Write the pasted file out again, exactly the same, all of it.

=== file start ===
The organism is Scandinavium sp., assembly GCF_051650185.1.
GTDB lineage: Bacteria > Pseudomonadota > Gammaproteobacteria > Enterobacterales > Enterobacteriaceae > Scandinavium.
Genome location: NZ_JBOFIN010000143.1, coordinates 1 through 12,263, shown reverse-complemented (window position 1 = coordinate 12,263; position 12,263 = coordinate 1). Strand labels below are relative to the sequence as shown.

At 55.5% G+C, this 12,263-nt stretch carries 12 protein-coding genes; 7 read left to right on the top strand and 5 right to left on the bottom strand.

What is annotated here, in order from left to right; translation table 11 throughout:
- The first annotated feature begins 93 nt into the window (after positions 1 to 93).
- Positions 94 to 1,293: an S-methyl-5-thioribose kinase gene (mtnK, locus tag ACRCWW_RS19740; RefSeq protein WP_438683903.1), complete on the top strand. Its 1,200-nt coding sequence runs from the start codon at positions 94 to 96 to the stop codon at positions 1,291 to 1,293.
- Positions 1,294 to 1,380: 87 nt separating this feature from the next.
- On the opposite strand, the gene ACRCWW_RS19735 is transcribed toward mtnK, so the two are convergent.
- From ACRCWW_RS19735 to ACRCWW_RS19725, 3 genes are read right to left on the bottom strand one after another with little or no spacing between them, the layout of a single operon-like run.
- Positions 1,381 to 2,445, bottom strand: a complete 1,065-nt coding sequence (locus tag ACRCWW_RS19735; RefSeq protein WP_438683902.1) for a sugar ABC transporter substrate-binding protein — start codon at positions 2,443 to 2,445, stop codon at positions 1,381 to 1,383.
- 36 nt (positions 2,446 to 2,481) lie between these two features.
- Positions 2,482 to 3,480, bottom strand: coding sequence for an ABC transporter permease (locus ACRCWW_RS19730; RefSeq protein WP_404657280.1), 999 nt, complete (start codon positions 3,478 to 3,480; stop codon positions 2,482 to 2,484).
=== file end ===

The organism is Scandinavium sp., assembly GCF_051650185.1.
GTDB lineage: Bacteria > Pseudomonadota > Gammaproteobacteria > Enterobacterales > Enterobacteriaceae > Scandinavium.
Genome location: NZ_JBOFIN010000143.1, coordinates 1 through 12,263, shown reverse-complemented (window position 1 = coordinate 12,263; position 12,263 = coordinate 1). Strand labels below are relative to the sequence as shown.

At 55.5% G+C, this 12,263-nt stretch carries 12 protein-coding genes; 7 read left to right on the top strand and 5 right to left on the bottom strand.

What is annotated here, in order from left to right; translation table 11 throughout:
- The first annotated feature begins 93 nt into the window (after positions 1 to 93).
- Positions 94 to 1,293: an S-methyl-5-thioribose kinase gene (mtnK, locus tag ACRCWW_RS19740; RefSeq protein WP_438683903.1), complete on the top strand. Its 1,200-nt coding sequence runs from the start codon at positions 94 to 96 to the stop codon at positions 1,291 to 1,293.
- Positions 1,294 to 1,380: 87 nt separating this feature from the next.
- On the opposite strand, the gene ACRCWW_RS19735 is transcribed toward mtnK, so the two are convergent.
- From ACRCWW_RS19735 to ACRCWW_RS19725, 3 genes are read right to left on the bottom strand one after another with little or no spacing between them, the layout of a single operon-like run.
- Positions 1,381 to 2,445, bottom strand: a complete 1,065-nt coding sequence (locus tag ACRCWW_RS19735; RefSeq protein WP_438683902.1) for a sugar ABC transporter substrate-binding protein — start codon at positions 2,443 to 2,445, stop codon at positions 1,381 to 1,383.
- 36 nt (positions 2,446 to 2,481) lie between these two features.
- Positions 2,482 to 3,480, bottom strand: coding sequence for an ABC transporter permease (locus ACRCWW_RS19730; RefSeq protein WP_404657280.1), 999 nt, complete (start codon positions 3,478 to 3,480; stop codon positions 2,482 to 2,484).